IMPORTANT: Please look your equipment over prior to participating in the inspection as there will be no re-inspections.

Receiving a clean inspection will help your CSA scores and the CVSA decal will work for your annual inspection.

The event is Saturday, June 13, 2015 from 7:30 am to mid-afternoon. Lunch is between 11:00 am – 1:00 pm, coffee and donuts served all day! Suppliers are welcome!

For more information:

Mike Cavelti (360) 897-8572

Tom Walrath (253) 531-7499

Mike Southards (800-732-9019


Sponsored by the Valley Chapter of the LTC & DTC:

Test your tire chaining knowledge

By Jena Williams

Click photo to access tire chaining challenge.

Click photo to access tire chaining challenge.

You’ve got chains, but do you know how to use them? Prove it to yourself by testing your knowledge with this fun simulation. Compare the novice and professional drivers as they chain up their tires. See if you can find all 10 differences.

If you’ve been driving for a while, share your advice in the comments below to help newer drivers prepare for winter.

Now is also the time to inspect your chains before you find yourself on a snowy mountain pass. Here are tire chaining tips to get you started.

Tire chaining simulation:

Tips for hanging iron:

Tips for inspecting your chains:

Slip prevention, a topic for summer

By Jena Williams

Worn diamond plate has been repaired with a slip-resistant cover.

Worn diamond plate has been repaired with a slip-resistant cover.

Now, before fall rains and winter ice, is the perfect time to evaluate and maintain the non-slip surfaces on courier steps, loading docks, ladders and cab and trailer entry points. Take advantage of the dry conditions to apply anti-slip treads and tape.

Slick concrete in warehouses and loading docks can be re-coated with anti-slip surfaces as well. Worn diamond plate steps can be re-treaded and loose steps re-welded.

Have you considered investing in canopies for your loading docks to prevent rain accumulation on the surface? My guess is that you can negotiate a better deal from suppliers during this, their slow time.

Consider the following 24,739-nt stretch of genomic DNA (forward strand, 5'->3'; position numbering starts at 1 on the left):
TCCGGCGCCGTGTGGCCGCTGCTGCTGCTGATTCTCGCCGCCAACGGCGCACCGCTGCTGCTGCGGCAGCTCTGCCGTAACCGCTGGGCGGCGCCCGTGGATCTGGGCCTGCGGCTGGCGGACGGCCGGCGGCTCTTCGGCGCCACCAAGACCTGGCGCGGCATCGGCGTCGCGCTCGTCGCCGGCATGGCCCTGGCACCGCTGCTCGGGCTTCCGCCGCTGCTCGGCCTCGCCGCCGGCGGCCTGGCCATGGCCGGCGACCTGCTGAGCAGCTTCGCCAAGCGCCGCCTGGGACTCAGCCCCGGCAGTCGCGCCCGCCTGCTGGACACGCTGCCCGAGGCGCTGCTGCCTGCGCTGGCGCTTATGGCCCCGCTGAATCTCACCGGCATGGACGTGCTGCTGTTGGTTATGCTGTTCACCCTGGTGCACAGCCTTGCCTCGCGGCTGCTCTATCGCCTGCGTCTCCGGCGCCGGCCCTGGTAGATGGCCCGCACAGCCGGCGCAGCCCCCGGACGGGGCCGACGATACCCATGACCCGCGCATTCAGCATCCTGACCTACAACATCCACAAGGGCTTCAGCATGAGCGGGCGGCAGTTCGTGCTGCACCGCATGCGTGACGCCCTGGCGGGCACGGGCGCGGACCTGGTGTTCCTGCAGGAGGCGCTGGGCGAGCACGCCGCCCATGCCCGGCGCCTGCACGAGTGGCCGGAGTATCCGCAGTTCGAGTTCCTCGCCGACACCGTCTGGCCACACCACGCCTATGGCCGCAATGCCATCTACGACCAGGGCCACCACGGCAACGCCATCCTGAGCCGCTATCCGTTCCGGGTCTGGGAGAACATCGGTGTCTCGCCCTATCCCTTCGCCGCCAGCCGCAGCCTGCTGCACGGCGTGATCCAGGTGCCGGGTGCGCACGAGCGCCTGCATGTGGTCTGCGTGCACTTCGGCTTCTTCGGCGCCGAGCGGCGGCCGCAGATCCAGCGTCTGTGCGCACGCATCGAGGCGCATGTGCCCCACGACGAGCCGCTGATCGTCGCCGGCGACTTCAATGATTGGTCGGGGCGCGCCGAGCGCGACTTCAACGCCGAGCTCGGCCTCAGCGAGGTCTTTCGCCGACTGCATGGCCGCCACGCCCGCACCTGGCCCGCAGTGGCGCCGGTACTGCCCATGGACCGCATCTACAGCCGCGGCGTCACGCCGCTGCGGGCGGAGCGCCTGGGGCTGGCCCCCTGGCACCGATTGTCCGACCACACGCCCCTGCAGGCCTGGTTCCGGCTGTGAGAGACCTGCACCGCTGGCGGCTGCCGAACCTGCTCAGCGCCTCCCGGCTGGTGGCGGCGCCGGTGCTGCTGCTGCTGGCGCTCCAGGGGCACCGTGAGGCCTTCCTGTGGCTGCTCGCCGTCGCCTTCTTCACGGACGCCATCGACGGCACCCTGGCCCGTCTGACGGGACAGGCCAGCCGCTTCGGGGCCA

Injury prevention doesn’t get a summer vacation, but you can use the hot summer sun to your advantage and get the jump on slip and fall prevention for the rest of the year.

This fun training simulation tests the co-efficient of friction in relation to slips and falls:

Saved by the handhold

By Jena Williams

Entering cab using 3 points of contact

Have you ever wondered if retro-fitting trucks or trailers with handholds are worth the investment? After talking with many injured workers, we can assure you that they are. A well placed handhold can make the difference between an injury and a non-event.

Some tips

Keep it consistent: People are creatures of habit and muscles have memory. The more consistently placed the handles, the more likely people are to reach for (and depend on) a handhold, rather than grab for a phantom handle.

More is better: This is true in more than one way. 1) Put handles on both sides of trailers, not just one. 2) If a shorter or taller worker needs a different location, add another handle rather than moving the one that is there so that if drivers slip-seat, a new driver won’t be injured.

Ask for feedback: Ask workers if the handle placement is working for them or if there are changes that need to be made. Asking questions like this opens up communication lines and improves the safety culture of the company.